Dispatches > The Buzz

The Buzz

The latest on the week's biggest stories

Issue: "'Infidel'," March 3, 2007


The Hillary Clinton-Barack Obama battle for the Democratic presidential nomination turned nasty when Obama's campaign contributor David Geffen (pictured) sounded off against the Clintons in The New York Times. Geffen, who once raised $18 million in support of Bill Clinton, told columnist Maureen Dowd, "Everyone in politics lies, but they [the Clintons] do it with such ease, it's troubling." Hillary Clinton's campaign responded by suggesting that Obama should return Geffin's $2,300 contribution and denounce his remarks. "It's not clear to me why I'd be apologizing for someone else's remark," the Illinois senator said while campaigning in Iowa. Obama spokesman Bill Burton said it was "ironic that the Clintons had no problem with David Geffen" when he was "raising them $18 million and sleeping at their invitation in the Lincoln Bedroom."

But if Obama is cutting into Clinton's Hollywood support structure, the New York senator is slicing at Obama's presumed stronghold among African-Americans with critical endorsements from black community leaders and some anti--Confederate flag campaigning in South Carolina (story, p. 24).


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Iranian president Mahmoud Ahmadinejad defied a UN Security Council deadline to cease enriching uranium, maintaining that his country intends only to develop nuclear power and is not pursuing weapons-grade material. But UN nuclear watchdog Mohamed ElBaradei warned that Iran has now acquired the technological know-how to increase its uranium enrichment to industrial levels within six months. Despite a recent BBC report on U.S. contingency plans to bomb Iran should concrete evidence surface that the Islamist state is building a nuclear weapon or aiding attacks against U.S. forces in Iraq, ElBaradei worries that even those measures could not undo Iran's technical expertise: "You cannot bomb knowledge."


Sometimes you have to ask the right questions. With polls persistently showing disapproval of the Iraq War and Bush policy, a new poll shows a strong majority of Americans (57 percent) favor "finishing the job in Iraq." Given a choice of four policies, a survey of 800 registered voters by Public Opinion Strategies found that immediate troop withdrawal was least popular (17 percent), while setting a timetable was most popular (32 percent) and 27 percent of those surveyed believe the Iraq War "is the frontline in the battle against terrorism and our troops should stay there and do whatever it takes to restore order."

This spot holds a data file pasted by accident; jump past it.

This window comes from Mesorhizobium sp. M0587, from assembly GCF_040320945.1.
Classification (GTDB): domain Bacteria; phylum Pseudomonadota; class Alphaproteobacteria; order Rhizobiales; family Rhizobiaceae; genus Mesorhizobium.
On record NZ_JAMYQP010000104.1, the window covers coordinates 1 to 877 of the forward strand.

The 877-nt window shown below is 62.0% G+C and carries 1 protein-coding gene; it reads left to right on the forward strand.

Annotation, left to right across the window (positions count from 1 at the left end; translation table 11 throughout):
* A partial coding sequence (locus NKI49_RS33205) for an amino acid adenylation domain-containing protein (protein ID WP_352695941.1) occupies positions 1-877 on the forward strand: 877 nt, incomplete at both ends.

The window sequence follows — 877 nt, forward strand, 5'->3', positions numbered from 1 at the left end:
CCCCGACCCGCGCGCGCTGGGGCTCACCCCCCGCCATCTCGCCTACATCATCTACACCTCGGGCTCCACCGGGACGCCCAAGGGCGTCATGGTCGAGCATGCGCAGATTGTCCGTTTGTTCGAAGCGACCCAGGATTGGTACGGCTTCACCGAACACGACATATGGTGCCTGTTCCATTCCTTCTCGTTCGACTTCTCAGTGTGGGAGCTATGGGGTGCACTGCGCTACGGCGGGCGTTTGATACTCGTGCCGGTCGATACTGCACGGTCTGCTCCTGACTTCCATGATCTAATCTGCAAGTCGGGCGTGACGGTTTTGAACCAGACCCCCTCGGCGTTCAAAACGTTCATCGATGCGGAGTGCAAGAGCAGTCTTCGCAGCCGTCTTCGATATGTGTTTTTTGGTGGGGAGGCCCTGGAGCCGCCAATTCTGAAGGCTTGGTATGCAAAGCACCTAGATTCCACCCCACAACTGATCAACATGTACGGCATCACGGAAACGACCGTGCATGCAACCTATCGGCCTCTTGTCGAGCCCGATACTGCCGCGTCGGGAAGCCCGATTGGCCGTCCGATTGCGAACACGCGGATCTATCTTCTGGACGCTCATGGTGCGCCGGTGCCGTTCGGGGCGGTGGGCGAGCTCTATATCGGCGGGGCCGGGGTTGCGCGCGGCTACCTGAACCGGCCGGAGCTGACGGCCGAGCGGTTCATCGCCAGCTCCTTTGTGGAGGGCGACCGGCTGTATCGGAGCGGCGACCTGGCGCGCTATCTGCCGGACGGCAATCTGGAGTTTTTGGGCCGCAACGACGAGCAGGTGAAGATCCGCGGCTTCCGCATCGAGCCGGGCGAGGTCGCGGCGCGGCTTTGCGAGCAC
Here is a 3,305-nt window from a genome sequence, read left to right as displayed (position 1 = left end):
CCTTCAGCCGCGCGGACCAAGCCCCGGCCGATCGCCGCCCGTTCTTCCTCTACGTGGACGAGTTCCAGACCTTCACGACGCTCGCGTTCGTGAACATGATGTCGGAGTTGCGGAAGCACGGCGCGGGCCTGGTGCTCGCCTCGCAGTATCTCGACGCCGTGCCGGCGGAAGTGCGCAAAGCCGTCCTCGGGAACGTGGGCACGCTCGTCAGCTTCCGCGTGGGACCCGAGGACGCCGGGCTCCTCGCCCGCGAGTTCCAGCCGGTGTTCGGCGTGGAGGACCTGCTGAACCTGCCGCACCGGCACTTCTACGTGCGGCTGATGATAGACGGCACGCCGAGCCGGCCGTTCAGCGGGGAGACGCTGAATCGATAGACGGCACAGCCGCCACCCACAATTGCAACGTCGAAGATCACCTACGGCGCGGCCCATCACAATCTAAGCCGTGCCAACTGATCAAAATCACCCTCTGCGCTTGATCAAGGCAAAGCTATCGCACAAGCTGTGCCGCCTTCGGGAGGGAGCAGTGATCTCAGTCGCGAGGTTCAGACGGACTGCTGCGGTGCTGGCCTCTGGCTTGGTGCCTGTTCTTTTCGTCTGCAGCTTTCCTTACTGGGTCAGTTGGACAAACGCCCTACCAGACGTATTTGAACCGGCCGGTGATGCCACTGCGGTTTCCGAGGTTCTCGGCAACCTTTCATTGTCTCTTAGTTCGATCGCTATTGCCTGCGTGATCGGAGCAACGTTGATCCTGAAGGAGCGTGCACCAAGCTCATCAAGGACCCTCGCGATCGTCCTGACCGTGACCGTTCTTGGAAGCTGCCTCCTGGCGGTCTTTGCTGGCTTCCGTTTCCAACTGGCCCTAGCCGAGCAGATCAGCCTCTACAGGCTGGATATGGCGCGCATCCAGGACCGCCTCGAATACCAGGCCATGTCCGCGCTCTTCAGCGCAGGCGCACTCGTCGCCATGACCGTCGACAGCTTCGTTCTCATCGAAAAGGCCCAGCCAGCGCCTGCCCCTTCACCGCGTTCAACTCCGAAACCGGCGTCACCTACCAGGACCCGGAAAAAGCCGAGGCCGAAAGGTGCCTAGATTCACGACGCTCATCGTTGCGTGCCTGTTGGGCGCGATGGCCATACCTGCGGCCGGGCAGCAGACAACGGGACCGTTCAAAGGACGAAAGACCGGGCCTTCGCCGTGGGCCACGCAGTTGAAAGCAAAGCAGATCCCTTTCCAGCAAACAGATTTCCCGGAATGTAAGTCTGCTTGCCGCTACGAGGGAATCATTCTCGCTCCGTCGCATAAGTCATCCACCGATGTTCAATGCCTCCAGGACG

In a rare Saturday session, 56 U.S. senators voted for a nonbinding resolution opposing troop increases, a measure identical to one passed by the House Feb. 16, 246-182.


A man claiming obedience to Allah shot and killed Pakistani Cabinet minister Zil-e-Huma Usman last week because, he said, Islam does not allow women to hold positions of power. Usman, 37, was Minister for Social Welfare in Punjab province and a senior figure in the Pakistan Muslim League party, which supports President Gen. Pervez Musharraf. Her death further highlights violent oppression against Muslim women-especially those who attempt to leave Islam, like former Dutch politician Ayaan Hirsi Ali, author of the current bestseller, Infidel.


Hundreds of pending court cases for Guantanamo Bay detainees are now illegitimate after a divided federal appeals court ruled 2-1 that foreign-born prisoners seized as potential terrorists may not pursue legal remedy to their detention. That favorable ruling for the Military Commissions Act of 2006 is a victory for the Bush administration, which contends that foreign enemy combatants held outside the United States are not protected by habeas corpus. Human-rights groups and lawyers representing the detainees vowed to appeal the decision to the Supreme Court.


A new report from the Centers for Medicare and Medicaid Services predicts that the amount of public and private money spent on American health care will double in the next 10 years, pushing the annual figure to $4 trillion, or about 20 cents for every dollar earned in the U.S. economy. That expected increase is due to the population's changing age profile as baby boomers reach their golden years.


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